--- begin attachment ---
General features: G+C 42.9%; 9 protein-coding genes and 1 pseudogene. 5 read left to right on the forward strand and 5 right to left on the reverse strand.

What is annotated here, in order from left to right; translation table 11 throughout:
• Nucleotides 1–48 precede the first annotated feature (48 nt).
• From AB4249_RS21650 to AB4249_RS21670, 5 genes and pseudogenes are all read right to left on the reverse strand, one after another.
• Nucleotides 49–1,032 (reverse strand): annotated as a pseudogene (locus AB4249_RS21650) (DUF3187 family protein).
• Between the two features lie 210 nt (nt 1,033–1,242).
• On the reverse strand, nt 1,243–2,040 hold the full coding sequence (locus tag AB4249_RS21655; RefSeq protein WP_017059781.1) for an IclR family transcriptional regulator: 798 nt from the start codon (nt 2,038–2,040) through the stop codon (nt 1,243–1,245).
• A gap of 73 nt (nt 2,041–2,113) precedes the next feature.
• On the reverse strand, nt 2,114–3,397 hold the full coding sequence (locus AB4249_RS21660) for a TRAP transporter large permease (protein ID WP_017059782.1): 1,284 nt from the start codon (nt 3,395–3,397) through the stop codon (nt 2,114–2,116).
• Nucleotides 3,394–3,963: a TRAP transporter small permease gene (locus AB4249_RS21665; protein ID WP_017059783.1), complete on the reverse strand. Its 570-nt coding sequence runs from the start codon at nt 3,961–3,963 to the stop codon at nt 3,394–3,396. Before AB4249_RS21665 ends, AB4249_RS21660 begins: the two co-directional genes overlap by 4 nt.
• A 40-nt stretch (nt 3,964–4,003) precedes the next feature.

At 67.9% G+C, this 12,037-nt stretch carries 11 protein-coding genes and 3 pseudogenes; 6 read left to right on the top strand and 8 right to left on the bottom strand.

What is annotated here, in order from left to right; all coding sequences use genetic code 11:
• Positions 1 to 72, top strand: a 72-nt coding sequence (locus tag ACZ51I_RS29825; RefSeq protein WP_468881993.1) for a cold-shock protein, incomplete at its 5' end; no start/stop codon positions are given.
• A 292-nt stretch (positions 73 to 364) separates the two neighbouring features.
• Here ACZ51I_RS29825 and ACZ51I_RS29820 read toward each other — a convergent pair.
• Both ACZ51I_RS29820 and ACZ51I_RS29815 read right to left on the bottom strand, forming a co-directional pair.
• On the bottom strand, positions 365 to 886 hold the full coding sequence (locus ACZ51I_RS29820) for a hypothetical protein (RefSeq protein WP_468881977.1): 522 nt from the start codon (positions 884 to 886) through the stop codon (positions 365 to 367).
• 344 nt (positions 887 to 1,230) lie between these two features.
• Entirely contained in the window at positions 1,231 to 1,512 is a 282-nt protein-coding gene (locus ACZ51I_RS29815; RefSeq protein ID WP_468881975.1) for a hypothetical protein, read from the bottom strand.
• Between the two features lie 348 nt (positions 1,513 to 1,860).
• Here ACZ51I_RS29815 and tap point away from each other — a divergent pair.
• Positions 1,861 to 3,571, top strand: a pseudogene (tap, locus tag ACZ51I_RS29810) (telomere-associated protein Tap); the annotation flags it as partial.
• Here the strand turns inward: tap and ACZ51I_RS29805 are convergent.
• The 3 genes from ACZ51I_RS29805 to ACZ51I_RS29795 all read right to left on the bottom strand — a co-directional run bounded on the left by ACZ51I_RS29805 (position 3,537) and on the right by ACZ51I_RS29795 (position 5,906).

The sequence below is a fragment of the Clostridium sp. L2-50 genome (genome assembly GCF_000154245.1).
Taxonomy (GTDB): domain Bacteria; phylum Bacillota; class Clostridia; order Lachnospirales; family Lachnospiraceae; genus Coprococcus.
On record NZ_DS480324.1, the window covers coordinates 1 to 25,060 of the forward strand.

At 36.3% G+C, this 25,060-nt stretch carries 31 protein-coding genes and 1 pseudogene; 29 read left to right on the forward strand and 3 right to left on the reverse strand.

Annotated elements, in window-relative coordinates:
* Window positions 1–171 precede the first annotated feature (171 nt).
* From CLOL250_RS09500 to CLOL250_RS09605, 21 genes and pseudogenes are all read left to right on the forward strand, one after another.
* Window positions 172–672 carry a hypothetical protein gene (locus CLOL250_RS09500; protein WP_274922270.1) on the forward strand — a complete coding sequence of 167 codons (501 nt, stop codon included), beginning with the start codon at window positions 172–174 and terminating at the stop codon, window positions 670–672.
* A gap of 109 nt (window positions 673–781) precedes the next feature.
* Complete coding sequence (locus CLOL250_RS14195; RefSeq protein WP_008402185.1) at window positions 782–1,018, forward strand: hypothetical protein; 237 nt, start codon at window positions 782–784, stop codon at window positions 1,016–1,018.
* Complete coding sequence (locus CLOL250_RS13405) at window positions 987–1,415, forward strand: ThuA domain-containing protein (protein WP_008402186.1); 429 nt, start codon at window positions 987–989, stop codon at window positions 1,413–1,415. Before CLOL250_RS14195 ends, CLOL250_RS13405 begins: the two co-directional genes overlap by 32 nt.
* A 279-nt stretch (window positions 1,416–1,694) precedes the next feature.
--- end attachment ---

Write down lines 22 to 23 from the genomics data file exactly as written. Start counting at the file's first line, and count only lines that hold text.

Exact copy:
• Here ACZ51I_RS29815 and tap point away from each other — a divergent pair.
• Positions 1,861 to 3,571, top strand: a pseudogene (tap, locus tag ACZ51I_RS29810) (telomere-associated protein Tap); the annotation flags it as partial.